Thai Cave Boys on Cusp of Lucrative Deal With Netflix to Tell 'Harrowing and Heroic Story'

The twelve Thai boys rescued from a flooded cave in a daring underwater recovery that captivated the world are on the cusp of a lucrative deal to have their story told by Netflix.

The online media giant said it would be collaborating with SK Global Entertainment, the production outfit behind Crazy Rich Asians, and 13 Tham Luang Company Ltd., a production company backed by the Thai government.

CNN reported that the "harrowing" and "heroic" story would be told by Netflix, with the blessing of the Thai government. The 13 Tham Luang Company was set up last month by the Thai government's Creative Media Committee, which had been reviewing bids for the story. The production company was created to negotiate story rights and manage future media opportunities for the soccer team.

While a contract has not been signed, both sides have agreed to the terms. When the deal is completed, SK Global will be given the life rights "to use the stories of the victims to produce creative media on Tham Luang incident."

Young footballers of Thai team Wild Boars, who were rescued from the Tham Luang cave in Thailand in July 2018, attend the 2019 AFC Asian Cup Group A football game between Thailand and India at Al Nahyan Stadium in Abu Dhabi on January 6. KHALED DESOUKI/AFP/Getty Images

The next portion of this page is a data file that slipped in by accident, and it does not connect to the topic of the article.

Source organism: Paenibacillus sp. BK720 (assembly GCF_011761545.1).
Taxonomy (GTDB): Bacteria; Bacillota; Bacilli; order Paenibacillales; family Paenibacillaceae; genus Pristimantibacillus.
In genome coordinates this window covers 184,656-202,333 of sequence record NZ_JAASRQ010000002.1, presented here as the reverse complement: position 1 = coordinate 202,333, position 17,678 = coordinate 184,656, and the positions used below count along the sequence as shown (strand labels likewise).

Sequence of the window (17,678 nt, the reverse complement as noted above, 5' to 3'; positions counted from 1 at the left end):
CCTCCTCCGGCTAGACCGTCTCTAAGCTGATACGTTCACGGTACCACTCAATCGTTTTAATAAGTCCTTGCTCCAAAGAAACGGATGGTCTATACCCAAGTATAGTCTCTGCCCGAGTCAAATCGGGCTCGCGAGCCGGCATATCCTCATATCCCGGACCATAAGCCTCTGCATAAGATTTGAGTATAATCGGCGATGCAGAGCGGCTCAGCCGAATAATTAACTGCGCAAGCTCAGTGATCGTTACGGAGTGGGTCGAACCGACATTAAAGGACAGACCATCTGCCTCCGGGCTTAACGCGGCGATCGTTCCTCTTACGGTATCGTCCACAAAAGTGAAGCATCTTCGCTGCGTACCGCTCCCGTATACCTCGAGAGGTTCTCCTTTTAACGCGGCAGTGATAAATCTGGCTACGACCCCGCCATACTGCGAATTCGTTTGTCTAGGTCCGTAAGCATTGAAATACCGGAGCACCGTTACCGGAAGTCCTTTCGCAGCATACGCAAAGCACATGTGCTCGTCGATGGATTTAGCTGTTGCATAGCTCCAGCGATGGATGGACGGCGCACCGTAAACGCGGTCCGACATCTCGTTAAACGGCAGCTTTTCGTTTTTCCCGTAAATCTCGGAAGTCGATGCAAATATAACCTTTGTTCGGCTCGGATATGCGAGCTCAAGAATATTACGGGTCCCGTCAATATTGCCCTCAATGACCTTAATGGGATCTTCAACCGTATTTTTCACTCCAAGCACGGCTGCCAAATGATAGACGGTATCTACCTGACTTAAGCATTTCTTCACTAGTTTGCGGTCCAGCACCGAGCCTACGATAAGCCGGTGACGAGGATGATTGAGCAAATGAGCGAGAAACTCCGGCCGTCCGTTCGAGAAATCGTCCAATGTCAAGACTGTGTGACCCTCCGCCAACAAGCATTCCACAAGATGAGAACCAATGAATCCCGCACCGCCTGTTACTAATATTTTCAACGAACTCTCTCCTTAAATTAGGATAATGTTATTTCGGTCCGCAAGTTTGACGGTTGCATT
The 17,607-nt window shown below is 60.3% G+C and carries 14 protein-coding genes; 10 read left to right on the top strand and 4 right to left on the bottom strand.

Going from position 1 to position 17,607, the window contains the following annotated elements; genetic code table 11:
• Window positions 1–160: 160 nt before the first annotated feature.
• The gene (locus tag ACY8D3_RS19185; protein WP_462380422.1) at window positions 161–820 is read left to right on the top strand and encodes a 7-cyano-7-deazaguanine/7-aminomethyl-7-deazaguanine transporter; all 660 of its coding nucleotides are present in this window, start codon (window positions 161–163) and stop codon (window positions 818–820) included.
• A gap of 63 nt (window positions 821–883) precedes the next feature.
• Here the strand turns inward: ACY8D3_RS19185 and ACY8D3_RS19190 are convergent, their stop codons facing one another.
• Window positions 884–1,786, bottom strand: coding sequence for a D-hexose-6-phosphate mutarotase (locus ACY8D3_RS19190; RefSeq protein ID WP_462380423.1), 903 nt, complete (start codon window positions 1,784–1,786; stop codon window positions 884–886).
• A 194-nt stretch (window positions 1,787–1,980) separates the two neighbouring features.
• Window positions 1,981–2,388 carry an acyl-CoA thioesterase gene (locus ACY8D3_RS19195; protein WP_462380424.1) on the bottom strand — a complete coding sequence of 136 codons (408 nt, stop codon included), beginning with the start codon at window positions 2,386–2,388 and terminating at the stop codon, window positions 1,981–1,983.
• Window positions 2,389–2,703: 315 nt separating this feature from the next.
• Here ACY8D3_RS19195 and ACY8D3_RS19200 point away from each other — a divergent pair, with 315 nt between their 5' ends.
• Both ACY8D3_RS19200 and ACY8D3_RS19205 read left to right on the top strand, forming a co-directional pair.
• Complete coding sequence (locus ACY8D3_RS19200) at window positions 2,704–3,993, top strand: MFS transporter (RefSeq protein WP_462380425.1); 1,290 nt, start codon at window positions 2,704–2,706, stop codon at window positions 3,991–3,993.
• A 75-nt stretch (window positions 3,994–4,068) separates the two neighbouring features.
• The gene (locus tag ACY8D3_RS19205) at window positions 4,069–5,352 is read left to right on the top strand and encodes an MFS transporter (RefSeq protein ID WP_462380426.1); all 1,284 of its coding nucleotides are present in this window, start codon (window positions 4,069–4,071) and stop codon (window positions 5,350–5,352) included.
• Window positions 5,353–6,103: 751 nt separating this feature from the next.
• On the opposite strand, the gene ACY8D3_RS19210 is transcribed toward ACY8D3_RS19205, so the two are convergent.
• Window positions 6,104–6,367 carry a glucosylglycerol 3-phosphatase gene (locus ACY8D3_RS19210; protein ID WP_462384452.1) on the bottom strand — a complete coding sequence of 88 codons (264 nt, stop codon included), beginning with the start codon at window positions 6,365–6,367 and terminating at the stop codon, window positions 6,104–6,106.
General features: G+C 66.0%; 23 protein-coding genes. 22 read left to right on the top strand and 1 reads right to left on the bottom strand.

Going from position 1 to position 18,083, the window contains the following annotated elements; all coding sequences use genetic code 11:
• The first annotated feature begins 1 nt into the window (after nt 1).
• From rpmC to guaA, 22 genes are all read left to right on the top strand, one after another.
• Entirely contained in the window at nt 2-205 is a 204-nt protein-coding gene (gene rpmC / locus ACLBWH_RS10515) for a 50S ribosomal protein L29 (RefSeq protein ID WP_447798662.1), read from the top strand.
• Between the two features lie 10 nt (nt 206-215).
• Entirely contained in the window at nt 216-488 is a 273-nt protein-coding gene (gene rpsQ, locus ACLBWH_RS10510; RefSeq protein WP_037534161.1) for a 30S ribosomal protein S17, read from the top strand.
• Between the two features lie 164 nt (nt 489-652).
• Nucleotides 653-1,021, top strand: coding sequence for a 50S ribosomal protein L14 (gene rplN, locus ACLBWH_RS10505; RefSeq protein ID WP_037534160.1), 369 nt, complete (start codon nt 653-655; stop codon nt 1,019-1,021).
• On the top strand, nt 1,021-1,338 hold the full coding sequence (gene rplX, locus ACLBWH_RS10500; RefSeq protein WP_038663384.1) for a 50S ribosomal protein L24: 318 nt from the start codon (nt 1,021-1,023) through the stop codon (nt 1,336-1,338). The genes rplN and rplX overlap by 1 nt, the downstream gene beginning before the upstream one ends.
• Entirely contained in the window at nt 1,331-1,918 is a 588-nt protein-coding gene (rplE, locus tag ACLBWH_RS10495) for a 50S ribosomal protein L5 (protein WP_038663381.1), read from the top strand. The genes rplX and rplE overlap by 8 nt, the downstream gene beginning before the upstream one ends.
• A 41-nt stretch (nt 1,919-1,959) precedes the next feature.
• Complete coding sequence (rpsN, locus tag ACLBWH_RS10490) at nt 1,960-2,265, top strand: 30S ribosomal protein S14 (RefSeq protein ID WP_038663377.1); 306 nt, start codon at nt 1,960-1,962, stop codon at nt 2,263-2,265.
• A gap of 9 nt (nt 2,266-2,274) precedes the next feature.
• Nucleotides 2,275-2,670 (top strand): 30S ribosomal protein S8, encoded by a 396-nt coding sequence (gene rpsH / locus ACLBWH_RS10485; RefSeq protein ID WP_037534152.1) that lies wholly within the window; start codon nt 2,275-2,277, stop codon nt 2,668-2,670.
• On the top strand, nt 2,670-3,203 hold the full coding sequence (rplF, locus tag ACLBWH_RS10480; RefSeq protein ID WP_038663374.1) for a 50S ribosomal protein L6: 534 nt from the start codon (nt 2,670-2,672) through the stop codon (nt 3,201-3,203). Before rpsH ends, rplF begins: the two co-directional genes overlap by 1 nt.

The rescue of the 12 children and their coach from a Thai soccer team known as the Wild Boars gained international attention after they became stuck in a submerged cave complex in northern Thailand.

Rescue divers from around the globe aided in the dangerous attempt to rescue the boys, who were between 11 and 16 years old and trapped without food in the pitch-black cave amid rapidly rising waters.

Getting the children and their 25-year-old coach out of the water in such treacherous conditions was so dangerous it claimed the life of one Thai Navy SEAL. The eventual safe rescue of all 13 members of the soccer team was called a "miracle" by one of the boys.

The complexity of the mission was laid bare by Australian broadcaster ABC's Southeast Asia correspondent Liam Cochrane in an adaptation of his book The Cave, which appeared in The Daily Mail.

Cochrane described how the first boy who was removed by the international team of divers was sedated. The 14-year-old was given a sedative and an injection of ketamine in the leg, which rendered him unconscious.

The boy was then put into a diving suit, had an air tank strapped to him and a mask put over his face. A cable was tied around his wrists, behind his back. The process was repeated for each child.

Thai Cave Boys on Cusp of Lucrative Deal With Netflix to Tell 'Harrowing and Heroic Story' | World